“Plus, we wanted to complete the car with a turbo: it was the first time racing long distance with turbo engines at Le Mans. But you had to find the balance, and you needed to have a very, very light car. The 911 was only 820kg, but the engine, the intercooler and the turbocharger was all behind the rear axle. That meant we had a 30:70 weight distribution towards the rear, which was unbelievable. So we really had to work hard on the aerodynamics. Two years after that, we started the 935 project. That was based on the 911, so we learned in the years before what we could use after, and that really helped speed up the process.”
Though the 935 ‘only’ took a single overall victory at La Sarthe in 1979, its significance is beyond question. Demonstrating devastating speed thanks to its 3.2-litre six-cylinder (the most powerful engine ever placed in a 911 at that time), the 935 topped a whopping 365kph along the Mulsanne Straight and even outsprinted Tyrrell’s famous six-wheeled P34 Formula 1 car around the Paul Ricard circuit during testing in 1975. Clever aerodynamics and ground effect, thanks to a loophole in the FIA’s sporting regulations, meant the 935 and its now legendary long tail ‘Moby Dick’ counterpart would have steamrolled the 1975 World Sportscar Championship were it not for tightened regulations mid-season. Alongside the open top 936 – which used a higher boosted version of the six-cylinder albeit mounted directly to the rear frame for added stiffness – the 935/6 combo took every major sportscar championship in 1976 and lost only twice at Le Mans from 1977 to 1981.
An incredible achievement, the secret to which – according to their creator – lies in the details.
“When you have a problem and you don’t finish the race, you learn the most because you know what you have to do. This is easy. But when you have won a race, you still have to check all the parts for cracks, or see if there’s anything you can improve. So you should not rest on your laurels. No no, you always have to look at what could have gone wrong.
“When you have won Le Mans once, and you can continue with a car because the regulations do not change, you know you have had success but there are also a lot of things you want to modify to make the car faster, or more reliable. So you have some ideas during that first development which you cannot get in because you learn this during the race. You’re always learning.”
The arrival of the 956 in 1982, however, demonstrated what Porsche was really capable of. Running a long wheelbase with upward rear tilt for greater downforce, a centre keel to optimise underbody ‘suction’, and a modified version of the 936’s six-cylinder engine, the 956 was also the first Porsche sportscar to run an entirely aluminium monocoque, offering as it did unparalleled stiffness and balance. Having run faultlessly during pre-season testing at Paul Ricard and Silverstone, the new Group C monster took first in-class and second on its 1982 World Sportscar Championship debut. Today the 956 and its 962 evolution stand as arguably the greatest sportscars ever produced, taking four world championships on the bounce from 1982-1985 and six Le Mans victories in succession (between 1981 and 1987, Porsche remained unbeaten at La Sarthe). The key to it all, however – the monocoque – proved more difficult than expected to bring to develop.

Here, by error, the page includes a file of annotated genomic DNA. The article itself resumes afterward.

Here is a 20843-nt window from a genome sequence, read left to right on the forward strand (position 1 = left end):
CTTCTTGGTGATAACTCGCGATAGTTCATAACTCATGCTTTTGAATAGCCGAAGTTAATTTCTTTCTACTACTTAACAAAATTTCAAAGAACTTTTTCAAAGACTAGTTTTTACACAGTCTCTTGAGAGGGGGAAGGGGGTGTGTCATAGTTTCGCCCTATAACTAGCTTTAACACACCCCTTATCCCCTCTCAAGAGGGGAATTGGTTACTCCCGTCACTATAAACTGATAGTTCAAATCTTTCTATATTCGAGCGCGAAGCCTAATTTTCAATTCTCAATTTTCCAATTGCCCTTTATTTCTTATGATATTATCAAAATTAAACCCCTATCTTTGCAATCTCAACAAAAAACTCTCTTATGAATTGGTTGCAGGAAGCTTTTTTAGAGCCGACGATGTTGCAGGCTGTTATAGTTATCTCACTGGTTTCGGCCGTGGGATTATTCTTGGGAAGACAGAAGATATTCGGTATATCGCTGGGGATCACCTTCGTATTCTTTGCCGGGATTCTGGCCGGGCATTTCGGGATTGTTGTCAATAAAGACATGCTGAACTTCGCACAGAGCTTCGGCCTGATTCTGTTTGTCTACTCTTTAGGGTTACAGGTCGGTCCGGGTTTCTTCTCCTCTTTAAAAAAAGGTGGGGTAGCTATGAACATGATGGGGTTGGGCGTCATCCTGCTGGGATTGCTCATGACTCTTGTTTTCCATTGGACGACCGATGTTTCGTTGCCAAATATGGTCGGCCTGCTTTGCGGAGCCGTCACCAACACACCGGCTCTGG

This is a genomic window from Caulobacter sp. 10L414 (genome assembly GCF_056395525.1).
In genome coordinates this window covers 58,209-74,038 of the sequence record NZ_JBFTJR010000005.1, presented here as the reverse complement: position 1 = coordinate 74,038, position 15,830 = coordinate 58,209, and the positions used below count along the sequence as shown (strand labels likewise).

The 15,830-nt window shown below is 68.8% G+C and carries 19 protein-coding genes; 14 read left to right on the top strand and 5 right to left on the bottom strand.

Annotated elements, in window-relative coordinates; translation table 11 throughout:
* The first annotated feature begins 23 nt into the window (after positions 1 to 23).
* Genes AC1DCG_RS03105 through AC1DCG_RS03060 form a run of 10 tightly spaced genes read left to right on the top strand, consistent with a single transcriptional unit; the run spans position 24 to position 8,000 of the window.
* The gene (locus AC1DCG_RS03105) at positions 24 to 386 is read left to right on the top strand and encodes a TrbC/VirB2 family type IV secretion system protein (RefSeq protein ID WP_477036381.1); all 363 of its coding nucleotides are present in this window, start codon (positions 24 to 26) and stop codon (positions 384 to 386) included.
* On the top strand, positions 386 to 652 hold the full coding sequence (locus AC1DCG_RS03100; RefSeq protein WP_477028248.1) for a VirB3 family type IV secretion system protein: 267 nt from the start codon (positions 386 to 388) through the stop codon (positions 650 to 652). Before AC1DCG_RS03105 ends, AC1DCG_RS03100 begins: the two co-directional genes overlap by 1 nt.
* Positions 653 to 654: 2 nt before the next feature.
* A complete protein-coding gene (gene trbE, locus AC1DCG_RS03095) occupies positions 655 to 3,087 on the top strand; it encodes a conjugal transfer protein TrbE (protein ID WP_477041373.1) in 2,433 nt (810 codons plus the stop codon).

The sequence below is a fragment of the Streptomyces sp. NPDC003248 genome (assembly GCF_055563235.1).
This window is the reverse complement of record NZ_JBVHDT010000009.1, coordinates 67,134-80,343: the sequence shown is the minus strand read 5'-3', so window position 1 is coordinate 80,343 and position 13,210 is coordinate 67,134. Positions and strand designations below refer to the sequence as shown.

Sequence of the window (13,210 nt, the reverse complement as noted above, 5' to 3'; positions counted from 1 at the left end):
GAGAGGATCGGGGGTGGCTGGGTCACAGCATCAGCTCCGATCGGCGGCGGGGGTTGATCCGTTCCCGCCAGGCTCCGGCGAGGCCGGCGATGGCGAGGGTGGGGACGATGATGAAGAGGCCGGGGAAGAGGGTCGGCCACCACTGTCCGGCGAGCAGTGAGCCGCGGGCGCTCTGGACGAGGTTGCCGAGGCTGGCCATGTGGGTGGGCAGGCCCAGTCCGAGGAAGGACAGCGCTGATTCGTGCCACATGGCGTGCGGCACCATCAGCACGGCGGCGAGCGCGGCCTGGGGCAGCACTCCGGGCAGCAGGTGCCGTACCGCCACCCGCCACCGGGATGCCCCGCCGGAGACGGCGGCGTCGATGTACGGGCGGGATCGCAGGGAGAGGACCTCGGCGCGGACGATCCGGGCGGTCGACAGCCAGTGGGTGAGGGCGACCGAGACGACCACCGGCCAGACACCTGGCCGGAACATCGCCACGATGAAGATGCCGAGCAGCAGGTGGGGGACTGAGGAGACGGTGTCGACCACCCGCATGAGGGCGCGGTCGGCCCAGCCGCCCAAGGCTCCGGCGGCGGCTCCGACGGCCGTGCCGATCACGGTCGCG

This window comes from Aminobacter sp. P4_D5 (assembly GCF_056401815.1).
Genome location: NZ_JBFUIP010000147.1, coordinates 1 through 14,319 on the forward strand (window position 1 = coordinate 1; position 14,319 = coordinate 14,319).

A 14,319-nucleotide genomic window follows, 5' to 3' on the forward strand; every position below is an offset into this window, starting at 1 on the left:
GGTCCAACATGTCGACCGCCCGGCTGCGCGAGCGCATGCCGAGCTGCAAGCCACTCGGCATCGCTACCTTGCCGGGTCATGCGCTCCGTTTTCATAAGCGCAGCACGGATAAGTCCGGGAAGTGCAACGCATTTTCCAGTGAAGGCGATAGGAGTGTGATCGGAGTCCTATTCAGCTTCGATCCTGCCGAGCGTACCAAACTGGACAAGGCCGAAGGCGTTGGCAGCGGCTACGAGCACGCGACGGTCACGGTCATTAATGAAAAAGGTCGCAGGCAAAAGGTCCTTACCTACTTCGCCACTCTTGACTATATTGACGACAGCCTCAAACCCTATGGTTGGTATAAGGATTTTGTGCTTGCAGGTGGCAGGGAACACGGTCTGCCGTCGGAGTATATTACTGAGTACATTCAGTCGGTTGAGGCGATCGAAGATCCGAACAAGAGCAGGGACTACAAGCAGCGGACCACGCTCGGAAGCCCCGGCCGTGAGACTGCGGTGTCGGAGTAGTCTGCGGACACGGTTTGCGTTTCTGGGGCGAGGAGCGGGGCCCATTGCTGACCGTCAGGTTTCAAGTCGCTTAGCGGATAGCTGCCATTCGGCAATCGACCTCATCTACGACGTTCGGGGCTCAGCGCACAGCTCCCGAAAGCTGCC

“We had to learn how to build a monocoque, which we had never done before, Norbert continues. “And we had to get ground effects working on a sportscar. So it was really a lot of new things, done in a timeframe of months rather than years. Lotus had already used ground effect in Formula 1” – the Lotus 79, which gave Mario Andretti the 1978 F1 championship – “but getting these ground effects to work on a sportscar is a completely different world. Of course we started by thinking ‘the F1 people did it like this’, and we copied. And it does not work at all!
“It was clear that we had to ask people, so I went to the aerospace people in Germany and they explained to us in two hours how to build a monocoque. And that was it. Then we actually had to try it! There was pressure of course, but it was only after Le Mans that we realised the pressure we were under. You are so concentrated on your work you don’t care about the pressure from somebody else. You know what you want to get and you try to get it.
“So yes, the first win at Le Mans with the 956 in 1982 stands out. Everything was new, except the engine, which had already run in a similar spec the year before. I think from the first idea to the first race at Silverstone, it was nine months. The decision was made in July and we started working in August!”
INTERVIEW CONCLUDES ON PAGE 3